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What to do when you get “glutened”

It’s bound to happen. Here’s what I do to recover.

Written by
Robyn Harrison
Published on
January 7, 2021
Time to read

When you have celiac disease or a gluten intolerance, no matter how careful you are there will probably come a time where you will get “glutened”.

verb, past tense

When someone with celiac disease or a gluten intolerance consumes food with enough gluten to make them ill.

Whether you forgot to read a label, there's a slip up in a restaurant, cross contamination, or someone else accidentally serves it to you, it's bound to happen at one time or another.

And. It. Sucks.

So what do you do? Read on below!

(Pssst—hate reading? Watch my YouTube video instead. ⬇️)

Two levels of “glutening”

Let me start this off by saying that people will have different responses when ingesting gluten. My reaction is fairly extreme, as I have celiac disease, so I'm going to talk from my experience.

There are two levels of “glutening”:

  1. Full-on glutened
  2. Cross contamination

1. Full-on glutened.

Full-on glutened is when you accidentally just ate a whole burger bun. Or a sandwich. Or a plate of pasta. You thought it was gluten-free but it turned out to be pure gluten hell.

Apart from a server telling you they made a mistake, or your boyfriend realizing he'd served you a veggie burger with bread crumbs, most of the time you won't know you've consumed gluten until it's too late. There are, however, a few signs you can look out for:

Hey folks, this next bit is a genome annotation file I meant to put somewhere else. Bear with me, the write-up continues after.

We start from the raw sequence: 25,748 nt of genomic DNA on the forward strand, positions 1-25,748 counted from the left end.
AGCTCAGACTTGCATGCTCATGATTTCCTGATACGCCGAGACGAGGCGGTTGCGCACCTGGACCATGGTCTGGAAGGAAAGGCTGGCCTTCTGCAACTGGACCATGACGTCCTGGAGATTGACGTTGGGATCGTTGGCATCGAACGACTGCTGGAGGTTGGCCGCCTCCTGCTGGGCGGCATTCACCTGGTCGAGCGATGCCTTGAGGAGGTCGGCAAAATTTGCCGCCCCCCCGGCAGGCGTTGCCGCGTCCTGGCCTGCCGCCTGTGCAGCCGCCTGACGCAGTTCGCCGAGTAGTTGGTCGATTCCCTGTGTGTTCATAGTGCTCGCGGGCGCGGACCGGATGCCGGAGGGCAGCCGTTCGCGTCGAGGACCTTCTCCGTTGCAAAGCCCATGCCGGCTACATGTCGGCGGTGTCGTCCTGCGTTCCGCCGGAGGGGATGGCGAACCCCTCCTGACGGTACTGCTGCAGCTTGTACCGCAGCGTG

• nausea (with increasing severity)
  • excessive burping
  • abdominal pain

If you feel any of these, first things first: are you in public? Are you surrounded by people? Are you sitting across from your date? If so, remove yourself from that situation because it's not going to be pretty.

For me, when I'm full-on glutened I have about 90 minutes from the time I eat something to when toss my cookies.

I'm not kidding, 90 minutes on the dot, it comes back with a vengeance. Like clockwork. Well, the 3 times it's happened to me. (Twice in public.)

To paraphrase Shakespeare: Get thee to a bathroom!

2. Cross contamination

Cross contamination, or cross contam (it'll catch on), is the second level of glutening. For me, the aftermath of full-on glutening is very obvious; cross contam is much sneakier.

I'll be going about my business, thinking what I ate was totally fine.

Then, within a couple of hours I'll start getting bloated (really bloated), accompanied by jabbing pains in my gut. Fun times.

So: you've been glutened. What do you do now?

Unfortunately, there isn't much you can do. You need to wait it out. While you wait, here are some things I do to help ease my discomfort.

Side note: I am not a medical professional, and this isn't medical advice.


The most important thing you need to do after getting glutened is rest. Put on some loose, cozy clothes, grab a pillow and blanket. And rest until you feel better.  If you're celiac, getting glutened means that you've triggered your autoimmune response, which means there's likely some damage to your gut. They only way to heal is to sleep and rest and give it time.


Drink plenty of water. If your body has decided to clear itself out, you'll need to replenish those liquids. I find that green tea or herbal tea (like ginger and peppermint) also make my stomach feel better.